How do you create a ghetto?

      Liked by 5 people

      1. It’s a huge problem Obair – it’s not like it’s cheap or easy to live in the countryside either. I’ll emphasise this part for you – much of the land & property is English OWNED. Depopulation is massive & I know my own glen native population has been whittled down to barely exist.

        That’s one of the things about language – there is no ONE scots language, and my own one will soon not exist (no point using it in Glasow).

        Liked by 3 people

  25. Meant to say this yesterday but slipped my mind. Iain, thank you so much for giving Alf Baird the space to present his very thought provoking articles. Can’t wait to read the other seven that are coming our way.

    Very well done Mr Lawson.

    Liked by 5 people

  26. Reblogged this on Angry Weegie and commented:
    This is essential reading for any supporter of independence. Let’s not kid ourselves about what’s happening and what the current SNP policy of gradualism verging towards neverism is taking us. I and others have warned about the dangers of delay, but here is a clear description of why it will be even more difficult to win a second IndyRef. The SNP leadership must be as aware of this as Prof. Alf Baird, so why are they not reacting to the danger. I just hope that this is not the reason for their absolute determination to stick to the 2014 franchise. We really need to start thinking of other ways of gaining our independence.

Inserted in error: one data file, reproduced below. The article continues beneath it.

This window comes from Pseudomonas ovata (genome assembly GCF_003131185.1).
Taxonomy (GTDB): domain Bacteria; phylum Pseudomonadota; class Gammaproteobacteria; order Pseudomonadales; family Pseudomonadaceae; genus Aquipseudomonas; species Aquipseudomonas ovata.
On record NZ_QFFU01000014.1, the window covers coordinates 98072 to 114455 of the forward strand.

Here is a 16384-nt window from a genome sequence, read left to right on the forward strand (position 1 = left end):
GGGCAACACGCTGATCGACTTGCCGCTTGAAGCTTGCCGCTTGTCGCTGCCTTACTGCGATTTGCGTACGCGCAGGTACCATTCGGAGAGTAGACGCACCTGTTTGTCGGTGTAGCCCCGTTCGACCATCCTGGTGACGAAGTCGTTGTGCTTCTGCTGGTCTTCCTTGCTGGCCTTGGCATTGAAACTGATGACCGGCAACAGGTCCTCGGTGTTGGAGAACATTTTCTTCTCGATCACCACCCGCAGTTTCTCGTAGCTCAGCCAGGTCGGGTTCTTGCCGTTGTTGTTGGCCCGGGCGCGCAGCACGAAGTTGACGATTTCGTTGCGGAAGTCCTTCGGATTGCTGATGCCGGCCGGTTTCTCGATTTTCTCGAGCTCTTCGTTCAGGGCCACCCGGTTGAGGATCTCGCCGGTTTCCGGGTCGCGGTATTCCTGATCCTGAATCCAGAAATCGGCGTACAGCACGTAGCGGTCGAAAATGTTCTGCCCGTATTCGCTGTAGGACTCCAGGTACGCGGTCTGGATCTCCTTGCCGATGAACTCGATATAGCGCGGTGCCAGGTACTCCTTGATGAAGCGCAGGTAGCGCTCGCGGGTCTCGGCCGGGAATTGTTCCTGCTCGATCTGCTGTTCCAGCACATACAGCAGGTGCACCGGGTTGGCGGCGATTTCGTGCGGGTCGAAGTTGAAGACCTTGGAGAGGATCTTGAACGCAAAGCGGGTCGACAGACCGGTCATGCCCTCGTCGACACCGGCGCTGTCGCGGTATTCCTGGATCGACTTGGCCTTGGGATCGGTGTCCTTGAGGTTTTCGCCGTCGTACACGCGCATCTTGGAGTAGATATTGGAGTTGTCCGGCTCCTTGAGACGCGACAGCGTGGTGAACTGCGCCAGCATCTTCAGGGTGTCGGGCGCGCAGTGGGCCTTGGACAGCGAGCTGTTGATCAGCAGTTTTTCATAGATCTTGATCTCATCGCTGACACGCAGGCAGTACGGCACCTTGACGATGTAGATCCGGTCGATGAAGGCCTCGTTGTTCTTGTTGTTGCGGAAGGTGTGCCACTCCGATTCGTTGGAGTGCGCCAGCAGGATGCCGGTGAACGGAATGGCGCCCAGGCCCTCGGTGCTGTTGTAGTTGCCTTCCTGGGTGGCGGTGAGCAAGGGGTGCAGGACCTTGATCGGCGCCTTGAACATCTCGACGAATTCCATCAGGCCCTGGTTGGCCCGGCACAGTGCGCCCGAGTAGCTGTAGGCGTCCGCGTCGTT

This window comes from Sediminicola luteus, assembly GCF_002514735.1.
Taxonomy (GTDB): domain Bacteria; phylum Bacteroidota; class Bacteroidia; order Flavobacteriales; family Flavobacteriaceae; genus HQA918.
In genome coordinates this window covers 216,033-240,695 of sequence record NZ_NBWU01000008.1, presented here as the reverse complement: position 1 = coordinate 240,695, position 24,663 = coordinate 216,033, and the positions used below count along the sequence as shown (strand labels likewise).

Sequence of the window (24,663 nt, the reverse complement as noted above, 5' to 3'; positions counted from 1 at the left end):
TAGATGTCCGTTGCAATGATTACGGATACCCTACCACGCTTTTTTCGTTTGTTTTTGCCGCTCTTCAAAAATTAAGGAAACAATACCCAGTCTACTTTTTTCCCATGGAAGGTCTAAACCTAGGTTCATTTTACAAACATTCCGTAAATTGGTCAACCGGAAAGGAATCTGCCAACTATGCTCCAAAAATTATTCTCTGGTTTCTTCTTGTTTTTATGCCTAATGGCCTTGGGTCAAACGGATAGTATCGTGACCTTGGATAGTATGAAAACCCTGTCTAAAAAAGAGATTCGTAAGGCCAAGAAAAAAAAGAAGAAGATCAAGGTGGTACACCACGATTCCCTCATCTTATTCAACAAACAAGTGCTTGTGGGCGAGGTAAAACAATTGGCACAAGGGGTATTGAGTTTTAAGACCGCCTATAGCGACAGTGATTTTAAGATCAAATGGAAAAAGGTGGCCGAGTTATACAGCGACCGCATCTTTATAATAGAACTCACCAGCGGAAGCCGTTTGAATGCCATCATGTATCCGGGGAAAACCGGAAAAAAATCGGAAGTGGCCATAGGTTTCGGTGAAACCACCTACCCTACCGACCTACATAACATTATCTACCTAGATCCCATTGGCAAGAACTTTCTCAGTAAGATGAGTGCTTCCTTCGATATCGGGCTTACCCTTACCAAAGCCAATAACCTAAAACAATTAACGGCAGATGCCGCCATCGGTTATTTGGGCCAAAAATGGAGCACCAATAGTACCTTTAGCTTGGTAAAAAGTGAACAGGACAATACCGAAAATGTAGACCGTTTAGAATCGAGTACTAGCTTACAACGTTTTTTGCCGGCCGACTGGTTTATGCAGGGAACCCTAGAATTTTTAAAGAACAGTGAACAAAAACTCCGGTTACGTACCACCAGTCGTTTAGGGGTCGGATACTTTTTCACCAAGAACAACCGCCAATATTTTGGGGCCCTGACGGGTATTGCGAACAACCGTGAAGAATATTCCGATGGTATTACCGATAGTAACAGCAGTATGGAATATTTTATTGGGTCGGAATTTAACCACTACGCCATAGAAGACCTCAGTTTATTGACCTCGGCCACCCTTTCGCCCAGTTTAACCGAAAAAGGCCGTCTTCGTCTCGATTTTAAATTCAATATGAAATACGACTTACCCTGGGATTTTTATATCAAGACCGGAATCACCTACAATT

Liked by 8 people

  27. Very glad to see this matter being discussed and thanks to Alf for raising it and Iain for publishing, It seems to be gaining publicity and while not all is positive, at least people are beginning to take note.
    I was struck by this argument when I first came across it in a chapter in Doun-Hauden but the implications of this change in the demographic of Scotland are both more widespread and the effects more devastating than I had realised, particularly the economic and social effects, rather than the cultural and linguistic, serious though these are.